Expert: 2% of Russia’s Population Aborted Every Year, Nation Falling Apart

International   Steven Ertelt, Paul Kengor   Sep 13, 2013   |   11:59AM    Washington, DC

A foreign policy expert says Russia is falling apart culturally because as much as two percent of the nation’s potential population is victimized by abortion every year.

Ilan Berman says Russia’s population implosion may also cause problems for the United States and present worldwide issues. The Daily Caller has more on the report:

Foreign policy expert Ilan Berman says Russia is falling apart — and that could bode ill for the United States.

“The scale of social and cultural rot in contemporary Russian society is truly staggering,” Berman, vice president of the American Foreign Policy Council and editor of the Journal of International Security Affairs, told The Daily Caller in an email interview about his new book, “Implosion: The End of Russia and What it Means for America,” to be released Monday.

“Take abortion, for instance. According to official estimates, almost 1.2 million abortions are performed in Russia every year. That equals out to 300 babies every hour. According to unofficial projections, however, the true abortion rate could be as much as double that figure — which means that close to 2 percent of Russia’s potential population is being terminated every year!”

“Equally grim statistics can be found in the state of national health, in its alcoholism and drug addiction rates, and in its failing struggle to contain HIV/AIDS,” he continued. “It’s no wonder that one in five Russians now wants to live abroad — and almost half of Russians between the ages of 18 and 35 are actively considering doing so. Russia, simply put, is a dying project — and the Russians themselves know it.”

Vladimir Putin sparked international outcry by banning adoptions of Russian children by American families. His action immediately halted the departure of hundreds of Russian orphans about to board planes to journey to a new life. It was a cruel move, widely condemned as “callous” and “vindictive.”

No country adopts as many Russian children as America. According to the State Department, there have been 60,000 adoptions by American couples since the collapse of the Soviet Union in 1991.
The reality is that Russia continues to bleed population. For about a decade and a half now, projections have been that Russia’s population will plummet from 140-150 million to 104 million by 2050. What are the chief causal factors in this? There are several, but among the biggest is abortion, which occurs in Russia at an astonishingly high level. Putin has tried to slow the hemorrhage, but has failed to do so.
Abortion was legalized in Russia by the Bolsheviks shortly after they seized power in October 1917. Vladimir Lenin made good on his promise for an “unconditional annulment of all laws against abortion.” In short order, the number of abortions skyrocketed. By 1934, Moscow women were having three abortions for every live birth. The toll was so staggering that an appalled Joseph Stalin, the mass murderer, actually banned abortion in 1936, fearing a vanishing populace.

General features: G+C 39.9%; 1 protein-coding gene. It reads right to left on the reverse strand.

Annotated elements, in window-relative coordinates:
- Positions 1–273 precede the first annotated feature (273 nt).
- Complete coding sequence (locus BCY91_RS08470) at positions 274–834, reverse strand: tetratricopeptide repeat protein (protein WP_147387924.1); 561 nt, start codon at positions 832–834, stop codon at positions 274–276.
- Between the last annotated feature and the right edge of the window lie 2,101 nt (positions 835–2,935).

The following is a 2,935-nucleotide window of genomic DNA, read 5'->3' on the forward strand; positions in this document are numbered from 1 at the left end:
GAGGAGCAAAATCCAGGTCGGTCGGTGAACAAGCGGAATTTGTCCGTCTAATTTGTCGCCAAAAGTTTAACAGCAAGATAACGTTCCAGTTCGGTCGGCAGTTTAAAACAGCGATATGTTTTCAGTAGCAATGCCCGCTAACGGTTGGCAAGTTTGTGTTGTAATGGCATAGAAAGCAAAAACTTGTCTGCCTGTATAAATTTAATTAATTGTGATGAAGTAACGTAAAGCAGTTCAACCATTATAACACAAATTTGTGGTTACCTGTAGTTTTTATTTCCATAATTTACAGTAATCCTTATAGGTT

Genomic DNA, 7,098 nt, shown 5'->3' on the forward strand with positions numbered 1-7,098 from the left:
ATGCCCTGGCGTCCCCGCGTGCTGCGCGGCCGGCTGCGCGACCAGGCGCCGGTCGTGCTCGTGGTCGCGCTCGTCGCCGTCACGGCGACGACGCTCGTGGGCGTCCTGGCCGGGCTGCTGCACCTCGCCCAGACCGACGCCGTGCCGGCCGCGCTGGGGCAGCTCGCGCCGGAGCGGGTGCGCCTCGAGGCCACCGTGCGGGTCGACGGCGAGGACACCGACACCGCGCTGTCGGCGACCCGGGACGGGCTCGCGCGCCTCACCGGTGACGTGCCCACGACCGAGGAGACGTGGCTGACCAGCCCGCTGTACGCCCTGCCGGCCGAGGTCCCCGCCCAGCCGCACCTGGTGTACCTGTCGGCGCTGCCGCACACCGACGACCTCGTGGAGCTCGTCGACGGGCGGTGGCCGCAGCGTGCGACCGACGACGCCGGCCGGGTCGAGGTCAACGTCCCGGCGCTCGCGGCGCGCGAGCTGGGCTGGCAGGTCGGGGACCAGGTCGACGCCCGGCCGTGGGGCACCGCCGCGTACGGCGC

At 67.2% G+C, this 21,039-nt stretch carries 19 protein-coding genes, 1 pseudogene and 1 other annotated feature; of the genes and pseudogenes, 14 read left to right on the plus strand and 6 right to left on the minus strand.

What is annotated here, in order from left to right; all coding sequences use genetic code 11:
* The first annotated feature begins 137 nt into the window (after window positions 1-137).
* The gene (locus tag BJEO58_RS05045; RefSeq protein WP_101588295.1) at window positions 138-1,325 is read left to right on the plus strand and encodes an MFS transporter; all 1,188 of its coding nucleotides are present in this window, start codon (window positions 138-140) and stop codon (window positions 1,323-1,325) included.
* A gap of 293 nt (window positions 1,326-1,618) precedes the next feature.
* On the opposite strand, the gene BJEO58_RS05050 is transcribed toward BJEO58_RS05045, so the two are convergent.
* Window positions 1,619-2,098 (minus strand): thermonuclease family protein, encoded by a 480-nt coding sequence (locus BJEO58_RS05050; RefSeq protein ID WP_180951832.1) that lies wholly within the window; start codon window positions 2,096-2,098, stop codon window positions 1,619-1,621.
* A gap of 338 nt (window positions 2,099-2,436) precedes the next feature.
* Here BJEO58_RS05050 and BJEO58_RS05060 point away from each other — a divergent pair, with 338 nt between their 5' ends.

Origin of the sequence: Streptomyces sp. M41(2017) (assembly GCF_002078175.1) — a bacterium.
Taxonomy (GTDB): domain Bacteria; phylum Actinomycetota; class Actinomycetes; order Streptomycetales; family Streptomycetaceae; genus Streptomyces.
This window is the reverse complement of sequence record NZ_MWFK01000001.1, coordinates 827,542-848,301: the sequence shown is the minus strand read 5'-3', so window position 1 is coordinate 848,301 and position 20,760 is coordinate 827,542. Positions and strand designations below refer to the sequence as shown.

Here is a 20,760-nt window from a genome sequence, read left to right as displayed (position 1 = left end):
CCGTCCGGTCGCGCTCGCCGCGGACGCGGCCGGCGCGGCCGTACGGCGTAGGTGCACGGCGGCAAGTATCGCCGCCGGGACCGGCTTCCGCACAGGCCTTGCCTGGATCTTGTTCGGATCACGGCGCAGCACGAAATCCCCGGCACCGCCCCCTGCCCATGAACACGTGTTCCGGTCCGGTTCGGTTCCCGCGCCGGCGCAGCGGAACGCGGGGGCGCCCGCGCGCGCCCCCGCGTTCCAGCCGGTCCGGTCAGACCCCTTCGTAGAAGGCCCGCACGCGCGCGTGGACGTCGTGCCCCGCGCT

In 1955, Stalin’s successor, Nikita Khrushchev, reconstituted legalized abortion. By 1958, there were 5 million abortions per year in the Soviet Union. (This contradicted Margaret Sanger’s optimistic prediction that “neither abortions nor contraception will be necessary or desired” once a “functioning communistic society” was in full bloom in the Soviet Union.) By 1965, abortions peaked at 8.2 million, dwarfing the worst years in America post-Roe v. Wade. By 1970, some 3,000 full-time abortion doctors were performing roughly 7.2 million abortions per year. By the 1980s, Soviet citizens comprised 5-6 percent of the world’s population but 25 percent of the world’s abortions.

The Cold War and communism ended in Russia in the 1990s, but the runaway abortion rates did not. Those rates continued into the Putin era, with the election of Vladimir Putin in 2000. An illuminating article in the Washington Post in February 2003 reported that 13 percent of Russian couples are infertile, with more on the rise. “In nearly three out of four cases,” said the article, “infertility is attributed to the woman, typically because of complications from one or more abortions.” The Russian Health Ministry reported 1.7 abortions for every live birth—which is actually an improvement from previous decades, but only because contraception is being more widely used. Either way, it adds up to a decline in population.

In response,  Putin has taken major measures to try to stem this tide. In 2003, he implemented the first restrictions on abortion in Russia in almost 50 years, limiting abortions to within 12 weeks of gestation. Exemptions were allowed only for rape or the imprisonment, death, or severe disability of the husband.

Remarkably, Putin’s Russia has even gone so far as to initiate a National Fertility Day, aimed at getting the culture to produce more Russians.